I think the original usage of "design vocabulary" in architecture, as I understand it, made sense...from the standpoint of, let's say, understanding things like the differences in Ionic and Doric for instance, and being able to pick and choose classical elements to incorporate into a new design. I think it usually sounds like idiotic trying-too-hard when it's applied to vehicles.
91% or higher ISOPROPYL alcohol is said to be effective on some lacquers. It's really really cheap over here, and is available in grocery stores, pharmacies, etc. 70%, common "rubbing alcohol", is a good cleaner, but it doesn't have much effect on paints.
For what it's worth, it appears to me to have pretty good proportions, as far as representing the overall impression of what it's supposed to be. I've spent a fair bit of time looking at 911 Porsches and their variants.
I remember the Beach Boys Racing version. They chopped off the sail panels / roll-bar and laid the windshield back too. Probably the best looking 914 body kit ever done.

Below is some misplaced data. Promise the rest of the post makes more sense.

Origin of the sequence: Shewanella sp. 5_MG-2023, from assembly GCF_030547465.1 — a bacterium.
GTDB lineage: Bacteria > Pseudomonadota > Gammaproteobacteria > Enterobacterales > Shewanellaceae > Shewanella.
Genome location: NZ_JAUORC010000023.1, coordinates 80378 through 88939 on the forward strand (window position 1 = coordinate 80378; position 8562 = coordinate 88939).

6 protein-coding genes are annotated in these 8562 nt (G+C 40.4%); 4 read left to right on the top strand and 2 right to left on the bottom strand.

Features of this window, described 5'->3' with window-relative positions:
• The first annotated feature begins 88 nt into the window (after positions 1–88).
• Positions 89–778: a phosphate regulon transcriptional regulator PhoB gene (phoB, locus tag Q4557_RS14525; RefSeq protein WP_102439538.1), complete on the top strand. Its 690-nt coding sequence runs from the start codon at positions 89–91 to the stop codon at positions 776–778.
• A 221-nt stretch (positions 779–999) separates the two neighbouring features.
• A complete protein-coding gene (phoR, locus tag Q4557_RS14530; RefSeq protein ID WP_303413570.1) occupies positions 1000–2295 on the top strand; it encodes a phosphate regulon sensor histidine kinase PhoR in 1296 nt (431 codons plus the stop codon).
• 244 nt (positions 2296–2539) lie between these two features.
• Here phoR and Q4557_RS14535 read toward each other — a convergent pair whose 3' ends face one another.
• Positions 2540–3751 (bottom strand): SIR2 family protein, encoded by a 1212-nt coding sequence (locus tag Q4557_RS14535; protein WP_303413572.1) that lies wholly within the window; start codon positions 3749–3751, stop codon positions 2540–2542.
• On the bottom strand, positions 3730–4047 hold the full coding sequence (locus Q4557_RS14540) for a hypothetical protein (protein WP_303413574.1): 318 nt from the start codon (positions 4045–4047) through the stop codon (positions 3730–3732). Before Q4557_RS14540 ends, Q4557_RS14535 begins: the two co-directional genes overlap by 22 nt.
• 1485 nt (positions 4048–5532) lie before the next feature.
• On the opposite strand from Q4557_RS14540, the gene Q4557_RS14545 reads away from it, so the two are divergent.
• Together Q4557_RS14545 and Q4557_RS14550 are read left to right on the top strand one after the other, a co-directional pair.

The Chalon was a good looking conversion kit too.
Below is one I designed and built for a client. The owner of a well-known Porsche parts house wanted a kit-car developed to go on a 914 that was styled after the 904. I was in the process of finishing this, we had a falling out shortly after this photo was shot coming out of my basement, and several people over the years have claimed it as their work. I can, of course, prove it's my design and my work. (There is another earlier version done for the same company that's an ill-proportioned turd, so poorly conceived as to be un-buildable. NOT my design. Which is why they hired me. )
A guy here on the board...afx... did a conversion to the flared version, but Revell never did. Here's the thread: http://www.modelcarsmag.com/forums/topic/72527-porsche-9146-gt-casting-begun-61814/?page=1